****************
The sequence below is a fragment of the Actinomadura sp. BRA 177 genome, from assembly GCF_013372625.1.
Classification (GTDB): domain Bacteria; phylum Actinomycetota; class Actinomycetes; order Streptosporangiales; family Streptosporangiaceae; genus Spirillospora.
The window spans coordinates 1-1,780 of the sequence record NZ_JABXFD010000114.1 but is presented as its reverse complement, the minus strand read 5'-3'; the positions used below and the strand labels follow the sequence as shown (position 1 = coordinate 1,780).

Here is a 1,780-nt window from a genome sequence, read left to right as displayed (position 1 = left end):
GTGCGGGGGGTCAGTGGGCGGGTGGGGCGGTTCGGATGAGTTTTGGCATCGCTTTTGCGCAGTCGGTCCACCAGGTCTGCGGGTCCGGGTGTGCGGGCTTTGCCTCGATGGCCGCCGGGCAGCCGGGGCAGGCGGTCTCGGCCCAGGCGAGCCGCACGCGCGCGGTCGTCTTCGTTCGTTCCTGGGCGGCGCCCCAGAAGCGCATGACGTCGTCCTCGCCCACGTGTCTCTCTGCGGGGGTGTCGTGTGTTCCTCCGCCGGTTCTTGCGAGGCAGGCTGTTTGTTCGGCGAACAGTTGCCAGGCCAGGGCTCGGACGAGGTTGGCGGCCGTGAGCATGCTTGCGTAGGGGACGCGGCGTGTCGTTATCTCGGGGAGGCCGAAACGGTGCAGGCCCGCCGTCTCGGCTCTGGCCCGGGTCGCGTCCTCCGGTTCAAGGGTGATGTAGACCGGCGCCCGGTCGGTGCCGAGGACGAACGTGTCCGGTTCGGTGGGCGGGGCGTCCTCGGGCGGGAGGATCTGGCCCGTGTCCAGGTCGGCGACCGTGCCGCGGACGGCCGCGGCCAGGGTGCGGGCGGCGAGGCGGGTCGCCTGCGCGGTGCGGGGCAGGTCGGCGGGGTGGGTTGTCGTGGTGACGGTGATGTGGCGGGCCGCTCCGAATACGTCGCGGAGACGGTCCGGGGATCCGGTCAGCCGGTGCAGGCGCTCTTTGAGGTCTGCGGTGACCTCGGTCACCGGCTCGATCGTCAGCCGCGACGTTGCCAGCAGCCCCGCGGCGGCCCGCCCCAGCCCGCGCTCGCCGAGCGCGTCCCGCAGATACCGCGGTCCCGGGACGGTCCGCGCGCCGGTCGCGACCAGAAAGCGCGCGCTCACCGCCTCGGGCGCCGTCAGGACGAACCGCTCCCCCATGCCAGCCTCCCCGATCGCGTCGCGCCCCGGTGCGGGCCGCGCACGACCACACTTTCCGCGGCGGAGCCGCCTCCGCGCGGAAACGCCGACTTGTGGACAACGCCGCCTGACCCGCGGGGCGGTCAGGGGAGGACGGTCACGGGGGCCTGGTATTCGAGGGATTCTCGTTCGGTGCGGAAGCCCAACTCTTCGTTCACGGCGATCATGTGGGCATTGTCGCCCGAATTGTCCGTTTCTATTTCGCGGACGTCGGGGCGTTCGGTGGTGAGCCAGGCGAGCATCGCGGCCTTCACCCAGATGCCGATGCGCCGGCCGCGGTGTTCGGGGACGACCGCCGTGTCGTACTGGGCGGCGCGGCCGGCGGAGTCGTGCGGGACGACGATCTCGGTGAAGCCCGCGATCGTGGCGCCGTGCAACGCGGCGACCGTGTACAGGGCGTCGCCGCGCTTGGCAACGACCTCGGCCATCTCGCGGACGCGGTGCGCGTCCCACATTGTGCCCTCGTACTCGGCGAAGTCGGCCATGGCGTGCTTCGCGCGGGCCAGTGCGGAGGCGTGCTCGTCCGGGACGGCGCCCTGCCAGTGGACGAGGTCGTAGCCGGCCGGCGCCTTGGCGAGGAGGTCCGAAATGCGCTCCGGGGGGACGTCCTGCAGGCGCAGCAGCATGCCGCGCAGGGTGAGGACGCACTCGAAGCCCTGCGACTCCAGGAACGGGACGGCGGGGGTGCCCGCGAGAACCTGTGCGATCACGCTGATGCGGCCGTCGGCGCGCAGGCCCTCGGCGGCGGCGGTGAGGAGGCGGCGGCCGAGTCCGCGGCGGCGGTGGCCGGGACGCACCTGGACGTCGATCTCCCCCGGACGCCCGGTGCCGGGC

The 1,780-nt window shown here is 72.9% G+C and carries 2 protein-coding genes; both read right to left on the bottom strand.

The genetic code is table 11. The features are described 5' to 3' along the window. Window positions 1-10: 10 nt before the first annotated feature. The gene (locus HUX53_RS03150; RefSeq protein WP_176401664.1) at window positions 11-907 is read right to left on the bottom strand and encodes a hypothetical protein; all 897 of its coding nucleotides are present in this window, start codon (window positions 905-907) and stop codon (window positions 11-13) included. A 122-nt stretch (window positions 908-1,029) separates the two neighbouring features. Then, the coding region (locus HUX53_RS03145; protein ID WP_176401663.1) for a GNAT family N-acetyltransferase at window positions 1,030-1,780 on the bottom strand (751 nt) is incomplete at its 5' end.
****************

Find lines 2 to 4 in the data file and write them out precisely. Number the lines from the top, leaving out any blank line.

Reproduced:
Classification (GTDB): domain Bacteria; phylum Actinomycetota; class Actinomycetes; order Streptosporangiales; family Streptosporangiaceae; genus Spirillospora.
The window spans coordinates 1-1,780 of the sequence record NZ_JABXFD010000114.1 but is presented as its reverse complement, the minus strand read 5'-3'; the positions used below and the strand labels follow the sequence as shown (position 1 = coordinate 1,780).

Here is a 1,780-nt window from a genome sequence, read left to right as displayed (position 1 = left end):